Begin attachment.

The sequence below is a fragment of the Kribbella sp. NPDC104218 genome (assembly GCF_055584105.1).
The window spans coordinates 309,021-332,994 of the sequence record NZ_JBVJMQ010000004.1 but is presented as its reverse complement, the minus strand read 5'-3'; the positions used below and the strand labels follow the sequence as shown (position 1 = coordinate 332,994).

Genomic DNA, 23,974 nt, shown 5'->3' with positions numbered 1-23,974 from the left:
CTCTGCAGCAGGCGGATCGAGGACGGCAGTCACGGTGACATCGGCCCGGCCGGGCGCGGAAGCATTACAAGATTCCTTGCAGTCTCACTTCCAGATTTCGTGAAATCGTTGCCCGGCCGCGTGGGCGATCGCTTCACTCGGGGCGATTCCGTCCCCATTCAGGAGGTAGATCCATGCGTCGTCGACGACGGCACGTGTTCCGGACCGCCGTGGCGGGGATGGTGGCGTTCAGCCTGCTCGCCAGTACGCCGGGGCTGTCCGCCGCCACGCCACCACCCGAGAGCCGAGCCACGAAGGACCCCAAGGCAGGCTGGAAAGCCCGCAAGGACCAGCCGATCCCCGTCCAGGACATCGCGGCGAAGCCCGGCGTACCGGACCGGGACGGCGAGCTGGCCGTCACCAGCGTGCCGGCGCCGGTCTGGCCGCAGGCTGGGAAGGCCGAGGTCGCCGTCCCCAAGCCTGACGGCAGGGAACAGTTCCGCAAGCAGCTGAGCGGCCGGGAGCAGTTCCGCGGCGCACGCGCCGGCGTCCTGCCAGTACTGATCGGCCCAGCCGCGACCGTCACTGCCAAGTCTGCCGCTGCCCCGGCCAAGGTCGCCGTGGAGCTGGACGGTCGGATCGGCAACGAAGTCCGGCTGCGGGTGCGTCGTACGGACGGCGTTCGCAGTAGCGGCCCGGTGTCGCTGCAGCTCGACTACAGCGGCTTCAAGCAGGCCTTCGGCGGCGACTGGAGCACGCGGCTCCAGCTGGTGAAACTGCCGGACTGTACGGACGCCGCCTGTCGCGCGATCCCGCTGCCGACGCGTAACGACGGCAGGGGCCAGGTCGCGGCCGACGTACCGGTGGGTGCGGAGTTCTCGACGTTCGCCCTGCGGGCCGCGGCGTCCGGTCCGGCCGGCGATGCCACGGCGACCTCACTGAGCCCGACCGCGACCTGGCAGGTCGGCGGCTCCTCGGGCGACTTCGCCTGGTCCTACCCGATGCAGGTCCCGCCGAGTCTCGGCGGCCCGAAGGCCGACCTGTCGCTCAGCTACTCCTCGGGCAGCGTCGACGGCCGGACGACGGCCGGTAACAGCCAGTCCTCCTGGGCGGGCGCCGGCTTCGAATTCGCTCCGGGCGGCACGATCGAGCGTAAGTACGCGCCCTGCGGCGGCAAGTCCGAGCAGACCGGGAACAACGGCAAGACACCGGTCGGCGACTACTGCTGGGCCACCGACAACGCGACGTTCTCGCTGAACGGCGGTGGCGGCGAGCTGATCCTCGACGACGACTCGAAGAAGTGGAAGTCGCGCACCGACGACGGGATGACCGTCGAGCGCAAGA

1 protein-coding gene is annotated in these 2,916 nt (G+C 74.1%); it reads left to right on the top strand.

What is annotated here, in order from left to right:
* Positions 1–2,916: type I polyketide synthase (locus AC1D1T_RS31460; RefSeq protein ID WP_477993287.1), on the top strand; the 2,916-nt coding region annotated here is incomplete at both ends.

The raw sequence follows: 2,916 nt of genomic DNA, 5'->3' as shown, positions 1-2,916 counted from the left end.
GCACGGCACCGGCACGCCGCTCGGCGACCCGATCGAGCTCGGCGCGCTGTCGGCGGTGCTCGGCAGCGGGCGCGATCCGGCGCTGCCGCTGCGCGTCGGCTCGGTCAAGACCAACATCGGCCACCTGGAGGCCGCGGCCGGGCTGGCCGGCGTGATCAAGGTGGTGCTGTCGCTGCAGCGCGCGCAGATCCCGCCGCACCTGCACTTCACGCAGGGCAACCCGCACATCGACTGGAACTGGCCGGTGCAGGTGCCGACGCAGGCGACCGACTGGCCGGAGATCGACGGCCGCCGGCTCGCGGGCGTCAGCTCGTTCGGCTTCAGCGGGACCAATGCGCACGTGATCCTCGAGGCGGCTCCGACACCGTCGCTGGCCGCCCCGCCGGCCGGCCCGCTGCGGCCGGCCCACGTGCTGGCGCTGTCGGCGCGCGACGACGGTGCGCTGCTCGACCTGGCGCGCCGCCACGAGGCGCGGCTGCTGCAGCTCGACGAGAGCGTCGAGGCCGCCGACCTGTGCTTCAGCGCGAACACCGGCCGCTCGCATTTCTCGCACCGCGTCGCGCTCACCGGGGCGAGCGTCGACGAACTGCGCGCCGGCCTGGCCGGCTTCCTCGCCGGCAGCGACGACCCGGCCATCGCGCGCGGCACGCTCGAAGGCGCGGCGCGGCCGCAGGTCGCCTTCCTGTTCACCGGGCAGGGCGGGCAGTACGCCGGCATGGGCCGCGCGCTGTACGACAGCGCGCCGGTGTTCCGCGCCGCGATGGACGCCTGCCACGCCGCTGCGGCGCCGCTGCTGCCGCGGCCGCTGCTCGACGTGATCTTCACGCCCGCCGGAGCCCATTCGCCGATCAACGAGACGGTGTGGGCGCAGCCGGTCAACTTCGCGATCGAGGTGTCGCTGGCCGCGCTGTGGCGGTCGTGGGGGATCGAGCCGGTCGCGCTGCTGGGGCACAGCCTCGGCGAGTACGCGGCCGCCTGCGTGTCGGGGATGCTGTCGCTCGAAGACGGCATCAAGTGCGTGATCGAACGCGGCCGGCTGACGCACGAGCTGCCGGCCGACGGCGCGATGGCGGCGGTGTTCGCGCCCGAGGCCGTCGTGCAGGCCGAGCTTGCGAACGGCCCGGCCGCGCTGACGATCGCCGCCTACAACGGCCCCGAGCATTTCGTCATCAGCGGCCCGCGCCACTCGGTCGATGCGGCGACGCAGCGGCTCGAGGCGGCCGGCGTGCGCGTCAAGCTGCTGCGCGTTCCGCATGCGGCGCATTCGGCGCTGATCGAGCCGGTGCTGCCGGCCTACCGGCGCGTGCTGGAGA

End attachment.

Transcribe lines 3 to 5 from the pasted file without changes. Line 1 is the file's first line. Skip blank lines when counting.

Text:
Genomic DNA, 23,974 nt, shown 5'->3' with positions numbered 1-23,974 from the left:
CTCTGCAGCAGGCGGATCGAGGACGGCAGTCACGGTGACATCGGCCCGGCCGGGCGCGGAAGCATTACAAGATTCCTTGCAGTCTCACTTCCAGATTTCGTGAAATCGTTGCCCGGCCGCGTGGGCGATCGCTTCACTCGGGGCGATTCCGTCCCCATTCAGGAGGTAGATCCATGCGTCGTCGACGACGGCACGTGTTCCGGACCGCCGTGGCGGGGATGGTGGCGTTCAGCCTGCTCGCCAGTACGCCGGGGCTGTCCGCCGCCACGCCACCACCCGAGAGCCGAGCCACGAAGGACCCCAAGGCAGGCTGGAAAGCCCGCAAGGACCAGCCGATCCCCGTCCAGGACATCGCGGCGAAGCCCGGCGTACCGGACCGGGACGGCGAGCTGGCCGTCACCAGCGTGCCGGCGCCGGTCTGGCCGCAGGCTGGGAAGGCCGAGGTCGCCGTCCCCAAGCCTGACGGCAGGGAACAGTTCCGCAAGCAGCTGAGCGGCCGGGAGCAGTTCCGCGGCGCACGCGCCGGCGTCCTGCCAGTACTGATCGGCCCAGCCGCGACCGTCACTGCCAAGTCTGCCGCTGCCCCGGCCAAGGTCGCCGTGGAGCTGGACGGTCGGATCGGCAACGAAGTCCGGCTGCGGGTGCGTCGTACGGACGGCGTTCGCAGTAGCGGCCCGGTGTCGCTGCAGCTCGACTACAGCGGCTTCAAGCAGGCCTTCGGCGGCGACTGGAGCACGCGGCTCCAGCTGGTGAAACTGCCGGACTGTACGGACGCCGCCTGTCGCGCGATCCCGCTGCCGACGCGTAACGACGGCAGGGGCCAGGTCGCGGCCGACGTACCGGTGGGTGCGGAGTTCTCGACGTTCGCCCTGCGGGCCGCGGCGTCCGGTCCGGCCGGCGATGCCACGGCGACCTCACTGAGCCCGACCGCGACCTGGCAGGTCGGCGGCTCCTCGGGCGACTTCGCCTGGTCCTACCCGATGCAGGTCCCGCCGAGTCTCGGCGGCCCGAAGGCCGACCTGTCGCTCAGCTACTCCTCGGGCAGCGTCGACGGCCGGACGACGGCCGGTAACAGCCAGTCCTCCTGGGCGGGCGCCGGCTTCGAATTCGCTCCGGGCGGCACGATCGAGCGTAAGTACGCGCCCTGCGGCGGCAAGTCCGAGCAGACCGGGAACAACGGCAAGACACCGGTCGGCGACTACTGCTGGGCCACCGACAACGCGACGTTCTCGCTGAACGGCGGTGGCGGCGAGCTGATCCTCGACGACGACTCGAAGAAGTGGAAGTCGCGCACCGACGACGGGATGACCGTCGAGCGCAAGA

1 protein-coding gene is annotated in these 2,916 nt (G+C 74.1%); it reads left to right on the top strand.